Monday, February 16, 2015

DSCOVR Launches, Picture-Perfectly

SpaceX's first deep space mission was scrubbed three times due to weather, wind and radar issues. On February 11, a fourth attempt to deliver and position the DSCOVR satellite a million miles from Earth was not only successful, but breathtakingly beautiful. These pictures speak for themselves:

Image credit: SpaceX

Falcon 9 launches with its DSCOVR payload against a beautiful Cape Canaveral sunset backdrop.

 Image credit: SpaceX

Falcon 9 in flight with landing legs visible.

Image credit: SpaceX

Falcon 9 on its first deep space mission, looking back at Earth. The visible landmass is Australia.

SpaceX had planned to land the rocket's upper stage on an autonomous spaceport drone ship in the Atlantic. However, extreme stormy weather and high seas interfered, so SpaceX decided to scrub the drone ship landing. Still, we got this amazing picture as the rocket descended, showing off its grid fins in action.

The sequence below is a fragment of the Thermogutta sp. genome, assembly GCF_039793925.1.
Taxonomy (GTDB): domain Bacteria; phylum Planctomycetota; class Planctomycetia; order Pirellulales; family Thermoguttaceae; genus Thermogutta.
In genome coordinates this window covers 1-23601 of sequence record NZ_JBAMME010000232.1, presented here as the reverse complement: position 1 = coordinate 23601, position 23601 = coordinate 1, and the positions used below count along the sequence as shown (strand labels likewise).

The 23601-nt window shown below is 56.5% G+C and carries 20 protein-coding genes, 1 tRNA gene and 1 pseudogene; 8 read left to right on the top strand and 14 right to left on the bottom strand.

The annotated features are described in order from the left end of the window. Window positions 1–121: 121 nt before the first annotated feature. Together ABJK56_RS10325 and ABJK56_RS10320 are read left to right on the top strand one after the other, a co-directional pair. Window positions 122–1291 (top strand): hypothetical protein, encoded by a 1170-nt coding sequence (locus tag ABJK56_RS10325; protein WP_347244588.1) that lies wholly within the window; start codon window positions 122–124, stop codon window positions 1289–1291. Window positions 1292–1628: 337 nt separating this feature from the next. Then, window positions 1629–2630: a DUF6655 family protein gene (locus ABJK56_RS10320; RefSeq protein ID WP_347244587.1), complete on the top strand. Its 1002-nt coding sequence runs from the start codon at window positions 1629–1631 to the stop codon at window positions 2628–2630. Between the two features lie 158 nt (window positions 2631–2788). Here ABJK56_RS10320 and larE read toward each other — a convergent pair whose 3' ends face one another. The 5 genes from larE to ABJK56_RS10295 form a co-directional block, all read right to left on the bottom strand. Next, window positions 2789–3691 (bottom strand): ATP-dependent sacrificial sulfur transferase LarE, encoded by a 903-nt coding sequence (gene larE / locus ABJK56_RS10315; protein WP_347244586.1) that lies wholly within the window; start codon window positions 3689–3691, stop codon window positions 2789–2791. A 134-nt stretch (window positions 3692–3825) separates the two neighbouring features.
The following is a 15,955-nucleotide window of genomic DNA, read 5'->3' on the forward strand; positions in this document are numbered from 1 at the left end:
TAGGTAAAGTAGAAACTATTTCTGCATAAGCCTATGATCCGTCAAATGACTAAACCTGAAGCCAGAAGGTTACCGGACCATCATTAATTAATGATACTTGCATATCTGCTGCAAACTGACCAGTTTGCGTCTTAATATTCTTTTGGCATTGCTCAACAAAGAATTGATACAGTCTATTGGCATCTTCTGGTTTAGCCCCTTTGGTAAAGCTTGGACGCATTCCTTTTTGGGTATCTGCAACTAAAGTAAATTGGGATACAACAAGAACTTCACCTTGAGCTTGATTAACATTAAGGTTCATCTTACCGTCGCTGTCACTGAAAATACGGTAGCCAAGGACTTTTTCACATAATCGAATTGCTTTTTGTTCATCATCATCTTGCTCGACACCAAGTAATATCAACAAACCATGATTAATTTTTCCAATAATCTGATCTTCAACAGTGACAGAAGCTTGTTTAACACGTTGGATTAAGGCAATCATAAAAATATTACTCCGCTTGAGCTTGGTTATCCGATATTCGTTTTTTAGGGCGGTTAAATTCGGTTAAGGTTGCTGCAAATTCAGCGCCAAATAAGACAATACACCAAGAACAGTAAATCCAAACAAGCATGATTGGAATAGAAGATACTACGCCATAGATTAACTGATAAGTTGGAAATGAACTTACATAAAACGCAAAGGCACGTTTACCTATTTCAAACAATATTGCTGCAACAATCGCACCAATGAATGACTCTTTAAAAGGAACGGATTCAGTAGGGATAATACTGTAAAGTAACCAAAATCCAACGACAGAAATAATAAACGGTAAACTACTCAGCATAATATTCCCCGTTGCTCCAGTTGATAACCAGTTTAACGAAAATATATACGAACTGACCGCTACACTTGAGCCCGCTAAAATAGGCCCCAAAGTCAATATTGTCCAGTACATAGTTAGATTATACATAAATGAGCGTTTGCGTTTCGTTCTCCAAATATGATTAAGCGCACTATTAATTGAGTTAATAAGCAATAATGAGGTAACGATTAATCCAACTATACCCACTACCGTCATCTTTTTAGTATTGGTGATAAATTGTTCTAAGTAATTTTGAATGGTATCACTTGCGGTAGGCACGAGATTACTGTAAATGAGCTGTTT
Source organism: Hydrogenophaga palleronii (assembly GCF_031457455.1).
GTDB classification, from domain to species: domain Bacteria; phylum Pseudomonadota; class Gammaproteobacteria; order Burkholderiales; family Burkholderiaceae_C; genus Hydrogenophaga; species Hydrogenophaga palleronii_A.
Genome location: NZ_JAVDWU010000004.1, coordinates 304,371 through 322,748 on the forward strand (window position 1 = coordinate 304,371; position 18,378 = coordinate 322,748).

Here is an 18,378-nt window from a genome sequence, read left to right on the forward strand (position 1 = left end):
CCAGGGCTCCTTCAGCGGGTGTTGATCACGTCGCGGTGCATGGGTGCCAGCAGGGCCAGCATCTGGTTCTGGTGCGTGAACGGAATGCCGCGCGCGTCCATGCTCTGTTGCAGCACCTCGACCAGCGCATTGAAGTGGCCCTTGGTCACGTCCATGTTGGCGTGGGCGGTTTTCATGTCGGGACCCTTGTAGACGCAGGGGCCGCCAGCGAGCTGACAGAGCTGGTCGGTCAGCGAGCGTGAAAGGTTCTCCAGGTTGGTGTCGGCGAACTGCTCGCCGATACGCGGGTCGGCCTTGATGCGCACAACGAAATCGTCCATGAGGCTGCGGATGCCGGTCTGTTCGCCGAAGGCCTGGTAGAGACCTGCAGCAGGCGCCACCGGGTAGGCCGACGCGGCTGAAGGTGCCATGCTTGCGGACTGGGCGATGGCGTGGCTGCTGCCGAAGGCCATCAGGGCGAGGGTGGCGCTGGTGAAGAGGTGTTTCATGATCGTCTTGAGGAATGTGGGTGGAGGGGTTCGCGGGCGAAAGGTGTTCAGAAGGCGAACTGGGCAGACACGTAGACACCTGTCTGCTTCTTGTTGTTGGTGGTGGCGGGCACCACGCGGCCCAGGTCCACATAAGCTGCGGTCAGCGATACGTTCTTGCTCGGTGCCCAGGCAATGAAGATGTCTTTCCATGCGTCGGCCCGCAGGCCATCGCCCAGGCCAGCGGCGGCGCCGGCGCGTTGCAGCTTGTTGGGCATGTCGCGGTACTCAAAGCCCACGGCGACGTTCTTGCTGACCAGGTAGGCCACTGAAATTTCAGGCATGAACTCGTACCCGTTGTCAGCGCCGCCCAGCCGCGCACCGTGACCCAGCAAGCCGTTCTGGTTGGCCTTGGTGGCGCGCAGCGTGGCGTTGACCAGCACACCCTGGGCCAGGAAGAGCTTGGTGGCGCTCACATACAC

Click here and scroll down for a picture of hypersonic grid fins being tested at SpaceX headquarters in Hawthorne, CA. 

Elon Musk added that the rocket soft landed in the stormy ocean within 10 meters of the target and nicely vertical, suggesting a high probability of a good drone ship landing in non-stormy weather.

Last, but not least - this jaw-dropping launch picture taken from an airplane. I haven't been able to find an explanation for the spiral plumes near the horizon.


  1. That spiral is actually not a spiral, but caused by upper level winds blowing the exhaust trail in different directions.

  2. Thanks, Cash - that makes sense. Probably the same upper level winds intense enough that they caused a launch scrub last week.